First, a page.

Creating high-quality pellets that support broiler performance requires the perfect balance of moisture, temperature and pressure. Temperature impacts the ability of feed to absorb moisture. Moisture acts as a conductor for thermal energy. Both temperature and moisture can impact the ability of pelleting equipment to use effective pressure to form pellets. Without moisture, heat applied and generated by equipment would burn and degrade nutrients found within the feed, and without heat, moisture would remain free in feed and lead to spoilage. Neither heat nor moisture will turn mash into a pellet without pressure forcing it into a form. The pelleting process is largely impacted by moisture, temperature and pressure. Variation in either one of these factors can impact the role each has to play in the production of high-quality pellets.
Pelleting and Moisture
Animal feed is made in accordance with nutritionist-set target specifications, including specific moisture requirements. Not only is moisture essential to diets, but moisture also plays a critical role in the pelleting process. Adequate moisture supports the binding of feed particles, gelatinization, pellet quality, mill energy consumption and profitability. High moisture can cause “plug-ups” and reduced throughput within the mill, leading to heightened energy consumption and excessive microbial growth. In contrast, low feed moisture results in brittle pellets that lead to increased fines and poor feed utilization on the farm. Moisture management is fundamental to producer profitability. Even distribution and absorption of moisture prevent uncontrolled microbial load growth, supporting pellet quality and feed utilization while reducing production process loss and shrink. Moisture is a significant factor in determining high-quality pellets. To protect feed form, producers must ensure that moisture absorption occurs uniformly.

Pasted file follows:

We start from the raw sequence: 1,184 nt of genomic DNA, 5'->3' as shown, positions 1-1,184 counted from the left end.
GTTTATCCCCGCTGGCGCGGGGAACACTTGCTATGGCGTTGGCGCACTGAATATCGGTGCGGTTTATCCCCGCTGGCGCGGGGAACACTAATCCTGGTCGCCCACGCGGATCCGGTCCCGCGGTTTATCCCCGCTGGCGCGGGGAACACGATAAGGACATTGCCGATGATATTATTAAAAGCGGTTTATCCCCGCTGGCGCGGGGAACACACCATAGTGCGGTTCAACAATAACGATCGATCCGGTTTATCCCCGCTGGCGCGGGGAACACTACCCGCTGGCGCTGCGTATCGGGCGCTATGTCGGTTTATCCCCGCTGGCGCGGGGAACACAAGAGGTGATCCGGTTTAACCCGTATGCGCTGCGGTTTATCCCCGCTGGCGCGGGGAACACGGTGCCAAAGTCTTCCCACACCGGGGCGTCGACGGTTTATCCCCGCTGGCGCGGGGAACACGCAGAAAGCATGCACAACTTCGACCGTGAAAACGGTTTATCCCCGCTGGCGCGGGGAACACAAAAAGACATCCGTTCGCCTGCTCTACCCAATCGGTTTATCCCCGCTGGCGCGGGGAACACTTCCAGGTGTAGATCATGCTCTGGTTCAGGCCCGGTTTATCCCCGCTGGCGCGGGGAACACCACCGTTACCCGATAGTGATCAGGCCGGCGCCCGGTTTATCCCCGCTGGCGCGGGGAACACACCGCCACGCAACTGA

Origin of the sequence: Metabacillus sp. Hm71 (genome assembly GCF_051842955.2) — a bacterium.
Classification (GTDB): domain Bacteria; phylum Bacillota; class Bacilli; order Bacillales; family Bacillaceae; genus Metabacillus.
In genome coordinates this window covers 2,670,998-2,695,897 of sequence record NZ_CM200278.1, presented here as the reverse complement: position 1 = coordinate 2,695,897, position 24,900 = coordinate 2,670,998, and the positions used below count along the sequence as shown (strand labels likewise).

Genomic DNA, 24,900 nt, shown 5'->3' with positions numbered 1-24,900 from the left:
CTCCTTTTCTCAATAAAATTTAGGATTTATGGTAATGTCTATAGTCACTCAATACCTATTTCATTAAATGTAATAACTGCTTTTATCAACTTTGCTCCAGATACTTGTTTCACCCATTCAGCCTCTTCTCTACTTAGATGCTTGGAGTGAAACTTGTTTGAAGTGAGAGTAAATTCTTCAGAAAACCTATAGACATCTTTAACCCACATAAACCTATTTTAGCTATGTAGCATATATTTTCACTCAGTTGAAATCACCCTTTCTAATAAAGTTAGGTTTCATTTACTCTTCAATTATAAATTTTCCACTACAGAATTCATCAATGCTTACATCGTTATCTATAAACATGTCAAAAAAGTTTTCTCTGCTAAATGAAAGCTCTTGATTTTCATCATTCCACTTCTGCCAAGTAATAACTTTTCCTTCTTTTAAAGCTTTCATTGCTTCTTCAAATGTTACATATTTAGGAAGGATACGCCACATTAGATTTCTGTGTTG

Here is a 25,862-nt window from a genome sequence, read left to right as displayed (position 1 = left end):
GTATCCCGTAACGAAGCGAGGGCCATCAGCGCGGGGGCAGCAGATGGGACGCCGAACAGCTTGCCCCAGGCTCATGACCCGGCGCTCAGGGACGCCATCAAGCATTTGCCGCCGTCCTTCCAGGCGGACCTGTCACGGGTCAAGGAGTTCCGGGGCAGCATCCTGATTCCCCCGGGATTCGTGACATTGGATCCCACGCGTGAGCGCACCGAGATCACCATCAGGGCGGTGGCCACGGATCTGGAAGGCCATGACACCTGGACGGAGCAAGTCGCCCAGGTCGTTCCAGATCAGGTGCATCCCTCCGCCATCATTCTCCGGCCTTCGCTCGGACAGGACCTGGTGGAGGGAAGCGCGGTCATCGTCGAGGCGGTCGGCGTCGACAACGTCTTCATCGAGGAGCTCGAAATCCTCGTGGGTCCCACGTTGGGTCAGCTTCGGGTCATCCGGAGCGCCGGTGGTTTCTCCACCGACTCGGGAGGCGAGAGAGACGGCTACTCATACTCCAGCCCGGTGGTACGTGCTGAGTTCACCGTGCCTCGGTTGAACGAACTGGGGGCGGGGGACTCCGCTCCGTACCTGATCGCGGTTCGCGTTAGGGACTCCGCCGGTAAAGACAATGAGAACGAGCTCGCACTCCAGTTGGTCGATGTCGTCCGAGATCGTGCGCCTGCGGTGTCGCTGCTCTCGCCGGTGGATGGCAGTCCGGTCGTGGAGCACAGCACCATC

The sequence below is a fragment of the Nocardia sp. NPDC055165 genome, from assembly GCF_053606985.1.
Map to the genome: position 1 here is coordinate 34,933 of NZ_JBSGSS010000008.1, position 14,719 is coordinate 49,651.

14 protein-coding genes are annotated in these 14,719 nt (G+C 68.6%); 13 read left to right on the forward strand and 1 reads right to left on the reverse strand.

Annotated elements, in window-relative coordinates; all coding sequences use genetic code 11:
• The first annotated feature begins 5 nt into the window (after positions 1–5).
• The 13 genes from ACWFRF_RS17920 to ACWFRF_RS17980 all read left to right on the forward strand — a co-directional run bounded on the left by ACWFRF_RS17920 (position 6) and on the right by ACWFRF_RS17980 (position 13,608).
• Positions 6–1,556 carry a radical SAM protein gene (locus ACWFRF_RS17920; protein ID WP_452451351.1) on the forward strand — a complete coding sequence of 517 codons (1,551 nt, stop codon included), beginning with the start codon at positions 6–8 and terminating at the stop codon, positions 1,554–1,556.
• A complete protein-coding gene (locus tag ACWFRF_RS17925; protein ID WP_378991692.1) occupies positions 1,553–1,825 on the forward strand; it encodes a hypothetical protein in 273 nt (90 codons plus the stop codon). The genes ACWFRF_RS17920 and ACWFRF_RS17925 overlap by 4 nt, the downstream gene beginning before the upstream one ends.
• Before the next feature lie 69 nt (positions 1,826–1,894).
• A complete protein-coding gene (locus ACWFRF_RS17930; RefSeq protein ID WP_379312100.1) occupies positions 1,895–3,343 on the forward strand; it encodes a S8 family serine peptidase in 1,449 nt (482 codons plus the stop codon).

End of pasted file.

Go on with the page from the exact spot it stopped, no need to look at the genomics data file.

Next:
Pelleting TemperatureTemperature varies throughout the feed pelleting process. High temperature is used during conditioning to promote moisture absorption into feed. Researchers have found that temperatures between 50°C and 90°C improve pellet quality and enhance the digestibility of starch, dry matter and crude protein. Most producers condition feed at 78 - 80°C, although this varies by type of feed, for example, high starch, fiber or protein, heat-sensitive and more. In this temperature range, moisture from steam is adequately absorbed by feed and facilitates starch gelatinization, particle binding, and digestibility is improved. Pressure is applied and occurs when feed is forced into the die. The resulting friction generates thermal energy that sometimes exceeds the heat applied during conditioning and impacts the feed's moisture content by flashing off any water not wholly absorbed.
Pressure as Part of Pelleting
Pressure exists in a few forms during the pelleting process. Firstly, steam is applied during conditioned via pressure. Pressurizing the steam decreases the droplet size of the moisture, making it more of a vapor. In this gaseous form, moisture is more readily absorbed. Secondly, pressure is applied to the feed when the conditioned mash is forced into the die. Moisture not absorbed by the feed will flash off due to the friction from the mechanical pressure within the die. However, die holes can become blocked if moisture is too high or too variable.
Pellet quality is dependent on moisture, temperature and pressure. However, temperature and pressure are in part controlled through adequate moisture management. Milling efficiency aids, such as Maxi-Mil, help feed producers achieve high-quality pelleted feed, reduce process losses and increase throughput.
Our milling efficiency experts are available to answer your moisture management and pellet quality questions today.